By Sherry Lutz Herrington
I’m fascinated by the differences I see between male and female entrepreneurs and how they run their businesses. Some things about the differences one might expect, and other things might surprise you.
Generally speaking, I see men hide their fears, muscle their way through, and pretend everything is okay. Lots of bravado and ego. Typical and expected, even. What I find surprising is that this often works! They succeed, overcome the fears, and move on to the next issue at hand.
Women, on the other hand, tend to wear their fears on their sleeves, as they often do with their hearts. Most women are naturally emotional creatures who vocalize everything they are going through. In a lot of ways, this is positive and helps them build empathy with their clients. They understand and relate to the issues their clients are coming to them to fix.
Sometimes this vulnerability gets in the way of their success.
Many women entrepreneurs have a mindset that they are supposed to save everyone. A successful female business owner I know admitted to me recently how she’d had to fight to overcome this urge. And, every time she turned someone down, she felt bad. But what a difference it made in her business when she learned that she didn’t have to accept everyone as a client.
Women often fear that if they don’t take whatever comes to them, that they won’t succeed. In fact, the opposite is true.
Learn to identify your ideal client and then accept that there will be slight variations to either side of that ideal. Then you won’t need to bend over backward to get every lead to fit with your ideal. For example, let’s say your ideal client is a business earning between $200,000 and $750,000 per year. Then you get a lead from someone whose business makes $150,000 per year. Most likely, you can still find a way to assist them. However, if a lead comes to you and their business makes $35,000 per year, they probably aren’t a good fit.
Shoot for your ideal client, but be realistic about who you can successfully partner with and still stay focused on what your business does best. Learn to put up boundaries around the clients that you accept. Then you will attract more of the kind of clients you want, and you will become successful more quickly.
Letting go of the fear that there won’t be enough if you don’t take every lead, no matter if they are a good fit or not, will help your business thrive.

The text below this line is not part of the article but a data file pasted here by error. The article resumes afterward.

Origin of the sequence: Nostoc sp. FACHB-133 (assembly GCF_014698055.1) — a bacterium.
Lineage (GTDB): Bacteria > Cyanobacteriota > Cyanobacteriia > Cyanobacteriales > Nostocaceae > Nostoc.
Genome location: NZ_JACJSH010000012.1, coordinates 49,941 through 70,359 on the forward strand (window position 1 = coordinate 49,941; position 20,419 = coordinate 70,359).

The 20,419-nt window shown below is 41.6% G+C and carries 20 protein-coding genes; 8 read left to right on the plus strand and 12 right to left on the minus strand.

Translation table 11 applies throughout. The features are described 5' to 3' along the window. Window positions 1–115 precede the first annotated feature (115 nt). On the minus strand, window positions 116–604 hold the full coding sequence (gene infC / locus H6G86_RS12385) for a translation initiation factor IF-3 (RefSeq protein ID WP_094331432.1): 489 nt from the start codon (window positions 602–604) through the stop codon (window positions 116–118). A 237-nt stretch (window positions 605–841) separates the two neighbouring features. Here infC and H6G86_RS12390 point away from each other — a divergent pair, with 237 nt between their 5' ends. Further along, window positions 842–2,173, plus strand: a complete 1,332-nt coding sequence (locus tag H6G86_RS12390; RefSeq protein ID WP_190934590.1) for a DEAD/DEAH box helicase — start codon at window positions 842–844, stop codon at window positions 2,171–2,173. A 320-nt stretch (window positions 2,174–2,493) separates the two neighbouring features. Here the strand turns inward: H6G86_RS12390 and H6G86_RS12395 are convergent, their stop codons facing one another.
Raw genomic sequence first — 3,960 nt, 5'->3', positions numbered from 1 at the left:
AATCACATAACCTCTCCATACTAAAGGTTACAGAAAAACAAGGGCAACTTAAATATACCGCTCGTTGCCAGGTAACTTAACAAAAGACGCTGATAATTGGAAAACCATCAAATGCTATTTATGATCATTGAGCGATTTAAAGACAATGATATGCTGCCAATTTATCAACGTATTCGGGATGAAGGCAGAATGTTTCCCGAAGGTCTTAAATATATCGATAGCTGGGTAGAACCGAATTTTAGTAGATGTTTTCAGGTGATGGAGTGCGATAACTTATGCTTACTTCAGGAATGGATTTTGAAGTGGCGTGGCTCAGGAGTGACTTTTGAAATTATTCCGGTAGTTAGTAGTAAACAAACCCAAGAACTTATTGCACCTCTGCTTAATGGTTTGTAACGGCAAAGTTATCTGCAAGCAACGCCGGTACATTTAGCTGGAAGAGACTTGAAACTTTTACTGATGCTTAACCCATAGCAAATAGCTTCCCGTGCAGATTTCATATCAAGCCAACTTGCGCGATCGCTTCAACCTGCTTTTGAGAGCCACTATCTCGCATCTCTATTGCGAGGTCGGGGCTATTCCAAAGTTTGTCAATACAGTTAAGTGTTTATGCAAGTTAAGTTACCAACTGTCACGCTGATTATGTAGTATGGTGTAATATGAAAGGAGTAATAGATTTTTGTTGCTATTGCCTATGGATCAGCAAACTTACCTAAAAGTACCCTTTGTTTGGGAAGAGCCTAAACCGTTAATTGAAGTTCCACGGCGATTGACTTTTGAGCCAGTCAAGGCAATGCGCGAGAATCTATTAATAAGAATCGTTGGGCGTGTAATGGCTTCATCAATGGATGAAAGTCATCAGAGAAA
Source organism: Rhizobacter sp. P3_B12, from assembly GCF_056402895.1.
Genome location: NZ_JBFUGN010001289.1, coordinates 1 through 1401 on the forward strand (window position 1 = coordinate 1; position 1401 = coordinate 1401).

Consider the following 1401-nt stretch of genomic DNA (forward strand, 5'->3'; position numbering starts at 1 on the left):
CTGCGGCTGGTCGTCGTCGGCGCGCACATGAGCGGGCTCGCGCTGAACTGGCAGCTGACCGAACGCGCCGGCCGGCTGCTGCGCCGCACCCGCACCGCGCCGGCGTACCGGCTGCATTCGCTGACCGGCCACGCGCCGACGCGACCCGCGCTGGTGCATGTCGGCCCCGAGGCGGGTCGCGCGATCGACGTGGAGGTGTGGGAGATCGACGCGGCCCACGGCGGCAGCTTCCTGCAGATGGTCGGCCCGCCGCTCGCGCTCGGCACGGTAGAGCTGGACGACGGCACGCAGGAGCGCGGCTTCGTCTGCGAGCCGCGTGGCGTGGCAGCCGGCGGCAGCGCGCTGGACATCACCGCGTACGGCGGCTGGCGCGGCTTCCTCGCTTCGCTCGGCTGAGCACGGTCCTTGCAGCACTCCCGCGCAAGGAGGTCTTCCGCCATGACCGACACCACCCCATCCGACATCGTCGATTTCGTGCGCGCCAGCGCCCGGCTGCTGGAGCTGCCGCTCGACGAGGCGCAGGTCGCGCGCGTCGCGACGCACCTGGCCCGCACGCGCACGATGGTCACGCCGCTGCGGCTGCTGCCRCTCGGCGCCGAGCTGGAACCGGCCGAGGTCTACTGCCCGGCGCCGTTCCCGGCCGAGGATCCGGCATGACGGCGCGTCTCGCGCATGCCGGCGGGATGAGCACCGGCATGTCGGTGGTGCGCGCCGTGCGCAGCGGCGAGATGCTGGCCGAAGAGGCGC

Another area in which I see a huge difference between how men and women face their fears is pricing.
Men are not afraid to charge what they’re worth. Or, if they are, they never let on. They state their prices confidently and expect to get them.
Women, on the other hand, tend to fear charging what they’re worth. They undervalue themselves so, whether they are selling services or products, they reflect that lack of confidence in their pricing. They waffle and hem and haw.
Underselling yourself just to get a client will cost you in the long run.
If you give in to their demands that you lower your prices, they will likely always try to get you to cut your fees and make you mad with constant demands or expectations to do more for less. This will lead to resentment and you will end up not wanting to work for them at all. Just avoid the whole thing by learning to charge what you’re worth. Stick to your guns when someone tries to negotiate you down.
Whether you tend to hide your fears and push through them or you let them show and allow them to control your business, we all have fears we face.
Figure out what your fears are and learning how to overcome them, so they don’t keep you from succeeding. Learning to push yourself to grow and change is what helps most entrepreneurs move to the next level in their businesses.
Sherry Lutz Herrington is the owner of Sherrington Financial Fitness, a business consulting and accounting firm specializing in strategic business planning and solid financial accounting for businesses. She is also the author of Strong Women Thriving (https://strongwomenthriving.com/), a blog which focuses on empowering women to be financially savvy, particularly after experiencing financial abuse. Sherry is currently writing a new book that both shares her personal story and addresses financial abuse. She can be reached at firstname.lastname@example.org.